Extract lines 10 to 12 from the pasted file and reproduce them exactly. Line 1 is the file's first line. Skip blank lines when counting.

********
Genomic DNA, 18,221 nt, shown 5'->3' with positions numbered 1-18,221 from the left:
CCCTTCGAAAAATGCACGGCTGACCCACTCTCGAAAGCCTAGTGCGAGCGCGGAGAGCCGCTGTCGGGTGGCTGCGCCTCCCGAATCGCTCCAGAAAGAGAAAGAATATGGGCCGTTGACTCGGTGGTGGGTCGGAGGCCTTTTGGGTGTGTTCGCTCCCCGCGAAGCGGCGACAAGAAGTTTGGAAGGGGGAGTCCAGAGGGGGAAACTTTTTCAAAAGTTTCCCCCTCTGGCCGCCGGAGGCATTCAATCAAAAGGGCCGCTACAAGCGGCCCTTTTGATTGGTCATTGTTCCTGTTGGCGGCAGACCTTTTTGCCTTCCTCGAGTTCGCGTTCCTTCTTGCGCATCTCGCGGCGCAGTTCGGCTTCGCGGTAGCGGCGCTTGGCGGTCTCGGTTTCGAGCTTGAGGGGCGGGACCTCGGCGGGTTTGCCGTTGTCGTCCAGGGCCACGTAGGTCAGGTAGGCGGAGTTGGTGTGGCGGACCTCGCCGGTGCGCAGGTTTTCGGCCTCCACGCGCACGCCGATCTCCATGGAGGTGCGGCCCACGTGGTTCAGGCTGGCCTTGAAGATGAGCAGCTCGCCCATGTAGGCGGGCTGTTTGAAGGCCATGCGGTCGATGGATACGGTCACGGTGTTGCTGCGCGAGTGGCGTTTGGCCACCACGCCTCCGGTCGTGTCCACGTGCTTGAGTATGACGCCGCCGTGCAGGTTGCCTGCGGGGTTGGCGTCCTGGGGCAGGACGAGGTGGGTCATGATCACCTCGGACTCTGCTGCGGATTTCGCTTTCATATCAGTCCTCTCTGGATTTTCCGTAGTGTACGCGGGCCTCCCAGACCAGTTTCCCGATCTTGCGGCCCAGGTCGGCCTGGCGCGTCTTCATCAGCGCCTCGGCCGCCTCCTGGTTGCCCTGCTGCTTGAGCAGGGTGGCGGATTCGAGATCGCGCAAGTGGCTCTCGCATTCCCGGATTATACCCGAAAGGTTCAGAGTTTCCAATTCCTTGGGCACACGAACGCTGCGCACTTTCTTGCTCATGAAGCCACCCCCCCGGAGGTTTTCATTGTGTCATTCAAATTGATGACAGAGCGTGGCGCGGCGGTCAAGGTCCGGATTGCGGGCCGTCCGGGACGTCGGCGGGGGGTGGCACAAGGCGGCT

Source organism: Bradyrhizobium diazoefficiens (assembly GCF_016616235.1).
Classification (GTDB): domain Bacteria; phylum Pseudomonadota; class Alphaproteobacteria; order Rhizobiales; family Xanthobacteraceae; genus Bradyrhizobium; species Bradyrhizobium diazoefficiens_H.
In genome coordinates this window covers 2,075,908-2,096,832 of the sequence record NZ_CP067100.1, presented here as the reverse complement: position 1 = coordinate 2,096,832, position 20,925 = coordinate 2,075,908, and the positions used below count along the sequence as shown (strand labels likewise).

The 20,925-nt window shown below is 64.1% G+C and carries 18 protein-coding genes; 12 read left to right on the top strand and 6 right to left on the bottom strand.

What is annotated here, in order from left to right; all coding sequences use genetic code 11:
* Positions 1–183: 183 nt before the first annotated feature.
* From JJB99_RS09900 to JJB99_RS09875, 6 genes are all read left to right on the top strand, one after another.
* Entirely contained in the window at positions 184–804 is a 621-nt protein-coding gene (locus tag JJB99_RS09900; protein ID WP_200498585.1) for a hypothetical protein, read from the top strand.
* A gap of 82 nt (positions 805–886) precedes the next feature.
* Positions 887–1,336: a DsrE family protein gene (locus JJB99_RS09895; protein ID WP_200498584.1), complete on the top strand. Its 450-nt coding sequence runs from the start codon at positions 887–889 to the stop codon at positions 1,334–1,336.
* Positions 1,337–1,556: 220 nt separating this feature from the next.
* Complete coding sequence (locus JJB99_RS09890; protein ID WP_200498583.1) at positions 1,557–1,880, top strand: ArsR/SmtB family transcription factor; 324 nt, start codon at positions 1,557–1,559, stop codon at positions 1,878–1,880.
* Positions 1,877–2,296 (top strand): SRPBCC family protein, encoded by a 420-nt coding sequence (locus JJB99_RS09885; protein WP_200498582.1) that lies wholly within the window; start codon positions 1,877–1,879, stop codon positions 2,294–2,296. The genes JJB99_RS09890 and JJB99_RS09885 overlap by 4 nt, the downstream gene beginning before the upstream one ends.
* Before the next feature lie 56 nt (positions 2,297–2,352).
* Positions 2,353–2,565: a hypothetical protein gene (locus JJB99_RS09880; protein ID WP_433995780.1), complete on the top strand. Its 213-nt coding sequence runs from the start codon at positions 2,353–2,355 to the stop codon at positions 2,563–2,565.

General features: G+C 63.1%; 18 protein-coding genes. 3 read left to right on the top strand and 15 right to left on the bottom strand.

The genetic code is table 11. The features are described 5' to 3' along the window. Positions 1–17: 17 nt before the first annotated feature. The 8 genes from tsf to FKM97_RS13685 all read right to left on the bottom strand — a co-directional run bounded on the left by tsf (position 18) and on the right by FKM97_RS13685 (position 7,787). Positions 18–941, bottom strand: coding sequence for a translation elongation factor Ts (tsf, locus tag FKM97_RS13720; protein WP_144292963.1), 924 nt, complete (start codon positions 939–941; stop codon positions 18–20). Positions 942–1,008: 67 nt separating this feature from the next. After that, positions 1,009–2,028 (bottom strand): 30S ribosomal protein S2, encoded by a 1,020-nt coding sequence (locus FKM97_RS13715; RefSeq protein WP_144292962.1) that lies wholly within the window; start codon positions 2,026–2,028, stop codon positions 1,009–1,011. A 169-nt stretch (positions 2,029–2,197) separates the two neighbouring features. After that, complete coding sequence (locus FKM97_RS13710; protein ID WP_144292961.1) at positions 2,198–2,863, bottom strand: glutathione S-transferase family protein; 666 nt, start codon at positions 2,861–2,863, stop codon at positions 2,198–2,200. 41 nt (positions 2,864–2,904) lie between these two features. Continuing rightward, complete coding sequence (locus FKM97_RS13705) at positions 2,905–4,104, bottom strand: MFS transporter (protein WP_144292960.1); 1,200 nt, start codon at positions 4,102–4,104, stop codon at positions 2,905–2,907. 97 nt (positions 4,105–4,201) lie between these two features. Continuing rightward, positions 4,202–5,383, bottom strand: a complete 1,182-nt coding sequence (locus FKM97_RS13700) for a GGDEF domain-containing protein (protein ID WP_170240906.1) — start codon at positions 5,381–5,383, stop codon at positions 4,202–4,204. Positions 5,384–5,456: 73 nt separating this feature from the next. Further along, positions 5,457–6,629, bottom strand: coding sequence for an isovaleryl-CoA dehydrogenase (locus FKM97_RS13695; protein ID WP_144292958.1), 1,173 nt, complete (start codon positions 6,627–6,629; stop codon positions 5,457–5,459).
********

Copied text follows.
* Entirely contained in the window at positions 184–804 is a 621-nt protein-coding gene (locus tag JJB99_RS09900; protein ID WP_200498585.1) for a hypothetical protein, read from the top strand.
* A gap of 82 nt (positions 805–886) precedes the next feature.
* Positions 887–1,336: a DsrE family protein gene (locus JJB99_RS09895; protein ID WP_200498584.1), complete on the top strand. Its 450-nt coding sequence runs from the start codon at positions 887–889 to the stop codon at positions 1,334–1,336.